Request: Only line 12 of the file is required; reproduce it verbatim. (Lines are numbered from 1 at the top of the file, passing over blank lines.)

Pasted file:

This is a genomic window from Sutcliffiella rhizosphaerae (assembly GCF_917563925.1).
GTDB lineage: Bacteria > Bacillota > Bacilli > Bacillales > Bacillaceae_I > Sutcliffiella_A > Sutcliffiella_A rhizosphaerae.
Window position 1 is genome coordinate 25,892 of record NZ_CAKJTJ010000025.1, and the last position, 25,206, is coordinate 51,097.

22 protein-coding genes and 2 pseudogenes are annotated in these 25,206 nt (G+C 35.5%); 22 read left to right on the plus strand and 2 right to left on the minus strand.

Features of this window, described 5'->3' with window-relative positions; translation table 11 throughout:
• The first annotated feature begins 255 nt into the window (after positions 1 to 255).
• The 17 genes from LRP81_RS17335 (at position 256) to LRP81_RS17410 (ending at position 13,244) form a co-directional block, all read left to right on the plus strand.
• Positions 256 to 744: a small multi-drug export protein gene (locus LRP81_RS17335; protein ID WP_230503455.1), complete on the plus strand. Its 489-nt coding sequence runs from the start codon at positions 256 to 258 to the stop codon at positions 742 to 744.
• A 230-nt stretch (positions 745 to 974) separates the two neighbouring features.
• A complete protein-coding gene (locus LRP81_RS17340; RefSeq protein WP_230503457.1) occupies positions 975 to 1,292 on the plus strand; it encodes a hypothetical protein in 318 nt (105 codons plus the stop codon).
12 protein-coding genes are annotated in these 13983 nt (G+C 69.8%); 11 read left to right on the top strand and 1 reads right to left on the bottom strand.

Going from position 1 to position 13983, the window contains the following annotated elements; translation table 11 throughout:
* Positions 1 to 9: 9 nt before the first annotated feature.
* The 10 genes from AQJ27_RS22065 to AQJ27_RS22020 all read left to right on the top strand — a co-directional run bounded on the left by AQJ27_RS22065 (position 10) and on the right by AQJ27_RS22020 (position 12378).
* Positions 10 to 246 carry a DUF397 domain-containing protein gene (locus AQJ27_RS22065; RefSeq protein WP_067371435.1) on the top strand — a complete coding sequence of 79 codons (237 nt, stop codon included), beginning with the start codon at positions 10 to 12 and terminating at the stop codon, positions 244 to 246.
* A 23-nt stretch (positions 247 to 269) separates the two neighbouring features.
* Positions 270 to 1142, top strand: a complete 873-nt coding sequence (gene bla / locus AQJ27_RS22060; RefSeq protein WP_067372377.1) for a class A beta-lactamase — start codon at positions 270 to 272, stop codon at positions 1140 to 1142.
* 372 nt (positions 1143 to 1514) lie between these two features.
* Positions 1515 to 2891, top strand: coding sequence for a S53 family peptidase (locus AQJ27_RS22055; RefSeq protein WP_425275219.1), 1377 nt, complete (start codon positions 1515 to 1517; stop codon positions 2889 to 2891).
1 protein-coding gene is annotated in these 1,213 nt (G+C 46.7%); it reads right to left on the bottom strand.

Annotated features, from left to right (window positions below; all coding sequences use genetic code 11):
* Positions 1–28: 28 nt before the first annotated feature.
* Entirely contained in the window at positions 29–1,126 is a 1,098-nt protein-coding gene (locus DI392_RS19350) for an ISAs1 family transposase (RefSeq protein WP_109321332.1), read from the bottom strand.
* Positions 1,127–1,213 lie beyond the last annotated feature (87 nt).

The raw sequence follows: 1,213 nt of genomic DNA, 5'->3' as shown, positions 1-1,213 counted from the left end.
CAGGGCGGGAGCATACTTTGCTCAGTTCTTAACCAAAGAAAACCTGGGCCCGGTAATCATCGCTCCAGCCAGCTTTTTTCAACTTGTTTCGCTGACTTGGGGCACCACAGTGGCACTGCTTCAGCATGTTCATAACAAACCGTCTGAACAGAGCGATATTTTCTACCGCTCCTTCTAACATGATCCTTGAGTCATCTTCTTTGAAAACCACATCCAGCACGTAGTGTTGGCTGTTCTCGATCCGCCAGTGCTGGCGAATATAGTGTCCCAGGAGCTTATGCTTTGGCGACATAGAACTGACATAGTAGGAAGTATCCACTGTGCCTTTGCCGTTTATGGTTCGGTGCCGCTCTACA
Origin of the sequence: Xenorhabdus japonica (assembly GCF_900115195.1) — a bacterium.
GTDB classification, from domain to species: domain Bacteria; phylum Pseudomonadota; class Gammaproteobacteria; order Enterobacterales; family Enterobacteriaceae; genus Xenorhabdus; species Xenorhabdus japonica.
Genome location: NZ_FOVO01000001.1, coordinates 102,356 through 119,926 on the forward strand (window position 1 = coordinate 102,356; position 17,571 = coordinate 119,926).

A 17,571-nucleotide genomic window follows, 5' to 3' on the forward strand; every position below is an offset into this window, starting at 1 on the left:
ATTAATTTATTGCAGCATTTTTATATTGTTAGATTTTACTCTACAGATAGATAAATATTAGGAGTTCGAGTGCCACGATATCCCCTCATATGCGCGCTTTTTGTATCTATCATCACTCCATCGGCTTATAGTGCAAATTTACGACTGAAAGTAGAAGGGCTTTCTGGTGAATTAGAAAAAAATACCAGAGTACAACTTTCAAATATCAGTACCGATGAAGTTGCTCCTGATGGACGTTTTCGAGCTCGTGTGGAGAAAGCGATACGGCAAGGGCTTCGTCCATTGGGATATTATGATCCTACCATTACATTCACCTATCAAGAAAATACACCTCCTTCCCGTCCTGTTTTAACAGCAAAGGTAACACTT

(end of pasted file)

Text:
Going from position 1 to position 13983, the window contains the following annotated elements; translation table 11 throughout: